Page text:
Business, Legal & Accounting Glossary
An account of your credit history, prepared by a credit bureau. A credit report will contain both credit history, such as what you owe to whom and whether you make the payments on time, as well as personal history, such as your former addresses, employment record and lawsuits in which you have been involved. An estimated 50% of all credit reports contain errors, such as accounts that don’t belong to you, incorrect account status or information reported that is older than seven years (ten years in the case of a bankruptcy).
A credit report is a detailed synopsis of information collected about an individual by one of the major credit bureaus. A credit report contains identifying information, nature and payment history of current and past accounts, employment history, a credit score, and other pertinent information such as arrests, lawsuits, and judgements. Anyone who applies for a job or credit in the US has a credit report. By law, credit report users must have the individual’s written consent to obtain the credit report. The Fair Credit Reporting Act (FCRA) regulates practices of credit reporting agencies and credit report users. For instance, the FCRA requires the user to tell the individual which report was used to make a credit decision. The more recent Fair and Accurate Credit Transactions Act (FACTA) further obligates credit bureaus to provide a free copy of the individual’s credit report upon request, as often as every twelve months. Otherwise, a credit report can be obtained for a fee.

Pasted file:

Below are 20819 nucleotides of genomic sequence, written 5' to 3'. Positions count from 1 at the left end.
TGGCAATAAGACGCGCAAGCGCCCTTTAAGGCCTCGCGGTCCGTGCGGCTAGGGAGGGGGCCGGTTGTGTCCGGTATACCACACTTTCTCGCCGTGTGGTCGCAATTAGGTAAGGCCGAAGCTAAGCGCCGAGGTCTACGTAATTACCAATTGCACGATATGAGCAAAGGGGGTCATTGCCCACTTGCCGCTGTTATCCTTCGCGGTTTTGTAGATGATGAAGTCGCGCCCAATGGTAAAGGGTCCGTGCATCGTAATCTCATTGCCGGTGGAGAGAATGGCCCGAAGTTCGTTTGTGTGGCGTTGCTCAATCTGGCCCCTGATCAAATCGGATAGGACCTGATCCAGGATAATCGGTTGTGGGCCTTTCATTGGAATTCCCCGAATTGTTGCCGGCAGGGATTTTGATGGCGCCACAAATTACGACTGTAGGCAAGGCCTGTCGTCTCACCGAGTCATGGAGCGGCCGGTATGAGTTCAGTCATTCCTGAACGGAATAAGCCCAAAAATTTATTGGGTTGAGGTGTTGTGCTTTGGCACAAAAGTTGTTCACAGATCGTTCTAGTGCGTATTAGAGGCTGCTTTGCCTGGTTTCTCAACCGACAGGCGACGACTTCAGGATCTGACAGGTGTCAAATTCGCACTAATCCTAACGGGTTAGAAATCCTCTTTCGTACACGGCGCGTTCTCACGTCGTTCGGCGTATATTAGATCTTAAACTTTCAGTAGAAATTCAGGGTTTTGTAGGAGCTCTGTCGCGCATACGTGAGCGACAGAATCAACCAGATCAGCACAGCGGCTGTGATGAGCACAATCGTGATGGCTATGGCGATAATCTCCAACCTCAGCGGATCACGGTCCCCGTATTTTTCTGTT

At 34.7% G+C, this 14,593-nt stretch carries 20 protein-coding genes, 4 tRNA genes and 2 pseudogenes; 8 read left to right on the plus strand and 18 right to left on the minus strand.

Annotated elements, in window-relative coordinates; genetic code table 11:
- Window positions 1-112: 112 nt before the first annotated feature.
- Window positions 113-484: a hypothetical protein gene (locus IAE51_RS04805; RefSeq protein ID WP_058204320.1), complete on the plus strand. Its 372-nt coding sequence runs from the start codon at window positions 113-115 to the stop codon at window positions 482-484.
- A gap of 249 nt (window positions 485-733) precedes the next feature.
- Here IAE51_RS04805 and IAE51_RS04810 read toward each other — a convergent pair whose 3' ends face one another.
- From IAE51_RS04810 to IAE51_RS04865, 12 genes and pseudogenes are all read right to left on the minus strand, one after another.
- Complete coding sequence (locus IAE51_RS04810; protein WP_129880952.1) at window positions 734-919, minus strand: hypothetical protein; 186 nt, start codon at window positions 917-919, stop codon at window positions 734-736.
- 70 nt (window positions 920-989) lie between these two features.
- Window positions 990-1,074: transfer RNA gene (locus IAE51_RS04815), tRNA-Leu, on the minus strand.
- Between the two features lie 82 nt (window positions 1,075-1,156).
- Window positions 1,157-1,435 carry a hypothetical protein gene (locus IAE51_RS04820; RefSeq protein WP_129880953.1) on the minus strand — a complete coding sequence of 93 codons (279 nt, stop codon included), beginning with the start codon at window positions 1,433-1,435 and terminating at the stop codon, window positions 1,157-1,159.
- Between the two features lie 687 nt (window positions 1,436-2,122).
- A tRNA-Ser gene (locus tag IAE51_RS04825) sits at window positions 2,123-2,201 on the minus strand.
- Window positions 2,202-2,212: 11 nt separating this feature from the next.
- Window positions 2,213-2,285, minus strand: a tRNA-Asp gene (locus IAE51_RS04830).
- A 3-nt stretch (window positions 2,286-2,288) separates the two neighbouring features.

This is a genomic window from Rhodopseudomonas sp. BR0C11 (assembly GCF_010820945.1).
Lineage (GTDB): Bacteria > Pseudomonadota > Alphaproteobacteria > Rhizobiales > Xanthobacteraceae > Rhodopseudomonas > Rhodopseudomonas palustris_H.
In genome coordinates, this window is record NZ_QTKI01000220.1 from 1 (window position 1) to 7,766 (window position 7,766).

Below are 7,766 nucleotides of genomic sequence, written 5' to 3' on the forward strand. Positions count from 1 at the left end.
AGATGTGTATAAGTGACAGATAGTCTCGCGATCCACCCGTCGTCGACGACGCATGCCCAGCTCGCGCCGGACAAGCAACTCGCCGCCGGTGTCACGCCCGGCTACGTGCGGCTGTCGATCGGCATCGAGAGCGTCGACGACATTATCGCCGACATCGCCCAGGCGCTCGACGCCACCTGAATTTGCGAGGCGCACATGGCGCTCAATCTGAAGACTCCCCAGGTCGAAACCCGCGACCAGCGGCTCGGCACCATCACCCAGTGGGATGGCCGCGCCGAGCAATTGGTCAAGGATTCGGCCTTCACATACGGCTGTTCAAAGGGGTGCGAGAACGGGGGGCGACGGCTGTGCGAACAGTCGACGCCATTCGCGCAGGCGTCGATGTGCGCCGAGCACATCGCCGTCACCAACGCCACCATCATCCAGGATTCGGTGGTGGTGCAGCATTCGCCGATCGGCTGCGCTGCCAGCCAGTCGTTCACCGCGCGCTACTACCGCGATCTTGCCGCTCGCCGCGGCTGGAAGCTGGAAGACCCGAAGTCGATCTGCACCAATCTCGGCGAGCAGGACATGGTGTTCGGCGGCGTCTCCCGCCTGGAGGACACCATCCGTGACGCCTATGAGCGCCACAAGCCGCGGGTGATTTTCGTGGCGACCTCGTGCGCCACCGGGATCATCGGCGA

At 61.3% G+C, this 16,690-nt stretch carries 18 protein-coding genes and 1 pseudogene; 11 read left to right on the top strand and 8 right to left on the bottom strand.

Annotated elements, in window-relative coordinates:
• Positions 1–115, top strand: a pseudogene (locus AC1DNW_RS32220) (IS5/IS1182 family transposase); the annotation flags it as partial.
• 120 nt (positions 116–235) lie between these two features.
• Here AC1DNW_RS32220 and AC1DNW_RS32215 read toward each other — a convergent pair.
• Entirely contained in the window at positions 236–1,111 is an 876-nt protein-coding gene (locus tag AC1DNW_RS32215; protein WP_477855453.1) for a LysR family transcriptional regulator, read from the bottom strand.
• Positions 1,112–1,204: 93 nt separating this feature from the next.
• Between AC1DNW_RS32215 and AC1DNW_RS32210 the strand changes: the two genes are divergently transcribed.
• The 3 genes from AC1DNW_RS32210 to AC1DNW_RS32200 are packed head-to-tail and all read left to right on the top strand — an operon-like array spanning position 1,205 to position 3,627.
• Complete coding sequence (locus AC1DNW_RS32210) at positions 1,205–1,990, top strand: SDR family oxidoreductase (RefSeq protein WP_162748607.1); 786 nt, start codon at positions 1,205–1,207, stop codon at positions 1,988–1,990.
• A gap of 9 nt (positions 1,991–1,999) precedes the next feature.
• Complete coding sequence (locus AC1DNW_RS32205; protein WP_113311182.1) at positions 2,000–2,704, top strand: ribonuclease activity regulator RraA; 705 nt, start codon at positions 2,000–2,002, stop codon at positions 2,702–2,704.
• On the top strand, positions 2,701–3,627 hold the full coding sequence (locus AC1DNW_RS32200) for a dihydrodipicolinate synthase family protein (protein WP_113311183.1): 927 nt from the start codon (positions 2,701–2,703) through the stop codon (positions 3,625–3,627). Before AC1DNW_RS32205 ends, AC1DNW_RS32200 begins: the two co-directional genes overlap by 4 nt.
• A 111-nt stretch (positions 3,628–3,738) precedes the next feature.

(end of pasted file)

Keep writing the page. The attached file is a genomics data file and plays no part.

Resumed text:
To help you cite our definitions in your bibliography, here is the proper citation layout for the three major formatting styles, with all of the relevant information filled in.
Definitions for Credit Report are sourced/syndicated and enhanced from:
This glossary post was last updated: 22nd April, 2020 | 0 Views.